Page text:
Save Our Seabirds senior hospital technician says few of the birds it has treated have been saved
As of the middle of this week, more than 40 seagulls in Sarasota and Manatee counties had died as a result of poisoning, the senior hospital technician with the nonprofit Save Our Seabirds told The Sarasota News Leader.
Over the past couple of weeks, the avian rescue and rehabilitation organization on City Island has been treating birds found mostly on Siesta Key, but also on Lido Key, Save our Seabirds staff has reported.
As of Oct. 9, 25 deaths had been confirmed among laughing gulls that inhabited an area near Anna Maria Island, Jonathan Hande, the Save Our Seabirds senior hospital technician, said.
Altogether, Hande added, Save Our Seabirds staff had worked on 18 gulls as of Oct. 5, “13 of which have passed away.” As of the middle of this week, he said, five more cases had been reported on Siesta Key.
On Oct. 4, Rachel Pettit, avian hospital technician at Save Our Seabirds, told the News Leader in a telephone interview that the initial cases involved juvenile and yearling laughing gulls. On Oct. 9, Hande reported, “We’re seeing a pretty bigger range” of ages, including adults.
Pettit told the News Leaderthat the birds brought to Save Our Seabirds were suffering with severe dehydration and lethargy.
Her initial theory, Pettit said, was that — because gulls are scavengers — the younger birds might have been more inclined to eat substances that older, experienced birds would eschew because of the potential harm. For example, she said, older gulls that lived through the red tide bloom last year would be more wary of crabs that were not healthy.
The symptoms of the affected gulls, she continued, were similar to those staff observed in wild birds during the severe red tide bloom that finally subsided early this year. Yet, the only new bloom reported, she noted, has been well south of the Sarasota County shoreline.
In its most recent red tide update prior to the News Leader’s publication of this article, the Florida Fish and Wildlife Conservation Commission (FWC) reported on Oct. 9 that a “patchy bloom of the red tide organism, Karenia brevis,” has been observed in Southwest Florida. That notice also said that, over the past week, the algae “was observed at background concentrations in Manatee and Sarasota counties, very low to low concentrations in Lee County, and background to high concentrations in and/or offshore of Collier County.”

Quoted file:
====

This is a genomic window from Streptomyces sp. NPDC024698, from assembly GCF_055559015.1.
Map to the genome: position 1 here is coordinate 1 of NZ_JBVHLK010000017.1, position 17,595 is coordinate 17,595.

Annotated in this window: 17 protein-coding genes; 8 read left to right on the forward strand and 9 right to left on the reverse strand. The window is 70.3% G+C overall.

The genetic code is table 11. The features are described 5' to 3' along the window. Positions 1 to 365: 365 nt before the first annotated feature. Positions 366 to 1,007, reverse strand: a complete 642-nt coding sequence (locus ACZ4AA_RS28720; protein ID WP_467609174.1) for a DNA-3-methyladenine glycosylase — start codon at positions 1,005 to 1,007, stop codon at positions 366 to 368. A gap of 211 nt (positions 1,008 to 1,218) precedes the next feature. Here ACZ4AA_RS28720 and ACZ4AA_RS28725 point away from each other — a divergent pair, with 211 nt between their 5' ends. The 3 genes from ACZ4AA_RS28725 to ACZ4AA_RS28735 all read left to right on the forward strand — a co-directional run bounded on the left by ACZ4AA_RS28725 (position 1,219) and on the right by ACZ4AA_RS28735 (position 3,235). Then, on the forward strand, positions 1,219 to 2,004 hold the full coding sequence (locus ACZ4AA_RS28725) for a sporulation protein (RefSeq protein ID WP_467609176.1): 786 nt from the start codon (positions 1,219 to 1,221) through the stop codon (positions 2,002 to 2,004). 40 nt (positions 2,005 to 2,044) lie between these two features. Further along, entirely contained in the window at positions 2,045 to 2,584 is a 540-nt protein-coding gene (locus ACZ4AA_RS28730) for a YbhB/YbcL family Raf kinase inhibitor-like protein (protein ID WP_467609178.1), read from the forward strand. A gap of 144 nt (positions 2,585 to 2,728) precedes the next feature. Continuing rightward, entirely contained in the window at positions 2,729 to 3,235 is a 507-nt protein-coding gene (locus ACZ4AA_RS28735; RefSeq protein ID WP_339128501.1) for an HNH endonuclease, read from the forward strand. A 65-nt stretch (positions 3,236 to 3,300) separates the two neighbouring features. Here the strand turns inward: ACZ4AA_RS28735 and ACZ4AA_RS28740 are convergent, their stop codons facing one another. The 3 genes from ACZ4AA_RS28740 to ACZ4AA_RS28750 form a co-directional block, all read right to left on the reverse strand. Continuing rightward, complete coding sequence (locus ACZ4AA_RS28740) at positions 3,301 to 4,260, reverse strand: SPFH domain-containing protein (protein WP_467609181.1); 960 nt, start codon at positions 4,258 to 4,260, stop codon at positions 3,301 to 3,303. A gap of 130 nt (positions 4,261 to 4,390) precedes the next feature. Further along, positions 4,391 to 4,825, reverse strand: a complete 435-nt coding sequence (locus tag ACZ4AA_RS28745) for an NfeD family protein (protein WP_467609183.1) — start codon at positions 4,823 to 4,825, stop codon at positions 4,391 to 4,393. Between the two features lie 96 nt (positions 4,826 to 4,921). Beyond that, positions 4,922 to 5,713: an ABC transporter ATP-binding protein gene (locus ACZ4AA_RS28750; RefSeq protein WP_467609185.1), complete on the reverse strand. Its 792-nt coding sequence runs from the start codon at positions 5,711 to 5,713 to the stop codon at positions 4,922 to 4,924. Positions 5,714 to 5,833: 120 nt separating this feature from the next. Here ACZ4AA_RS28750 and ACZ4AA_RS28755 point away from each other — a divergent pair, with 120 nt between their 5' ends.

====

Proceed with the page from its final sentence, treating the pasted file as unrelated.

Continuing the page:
On Oct. 9, Hande said, “We’re currently leaning more toward botulism” as the poison affecting the birds.
“Botulism is … in our environment at all times,” he explained, including the soil.
“Clostridium botulinum is ubiquitously present in the environment in soils, dust, and the marine and freshwater sediments of wetlands, rivers, and lakes,” a 2014 paper published by Frontiers in Microbiology says. “Spores in soil may be mobilized by surface waters in heavy rain, or dust carried away by wind (Long and Tauscher, 2006),” the paper adds.
On its website, the U.S. Department of Agriculture explains, “C. botulinum is prevalent in soil and marine sediments worldwide, most commonly as spores. These spores are found everywhere. While the spores are generally harmless, the danger can occur once the spores begin to grow out into active bacteria and produce neurotoxins. A neurotoxin is a poisonous chemical that affects the central nervous system. It can destroy, paralyze, or adversely affect nerves or nerve tissue.”
The gulls could have become sick from eating substances they found on the ground, Hande told the News Leader.
Botulism is highly contagious, he stressed. “Once it gets into one animal, it can spread pretty rapidly.”
When Pettit spoke with the News Leader on Oct. 4, she said the gulls she was treating “seem to be having an issue standing, [feeding] and preening themselves.”
“Unfortunately,” she explained, “the only reliable way” to determine the exact cause of the illness is through a blood test. Because of the birds’ dehydration, she said, “We try to avoid [that]. … “They need to keep their blood inside of them,” so they can heal.
Staff members give the sick birds “a lot of fluids,” she pointed out. They flush the gulls’ systems with saline and electrolytes. She likened the treatment to the medial response for a person who has suffered food poisoning. The goal is “to reset everything” in the bodily functions, she added.
Siesta Key Association members alerted to the issue
A Save Our Seabirds volunteer brought the issue of the sick gulls to the attention of Siesta Key Association (SKA) members during their Oct. 3 meeting.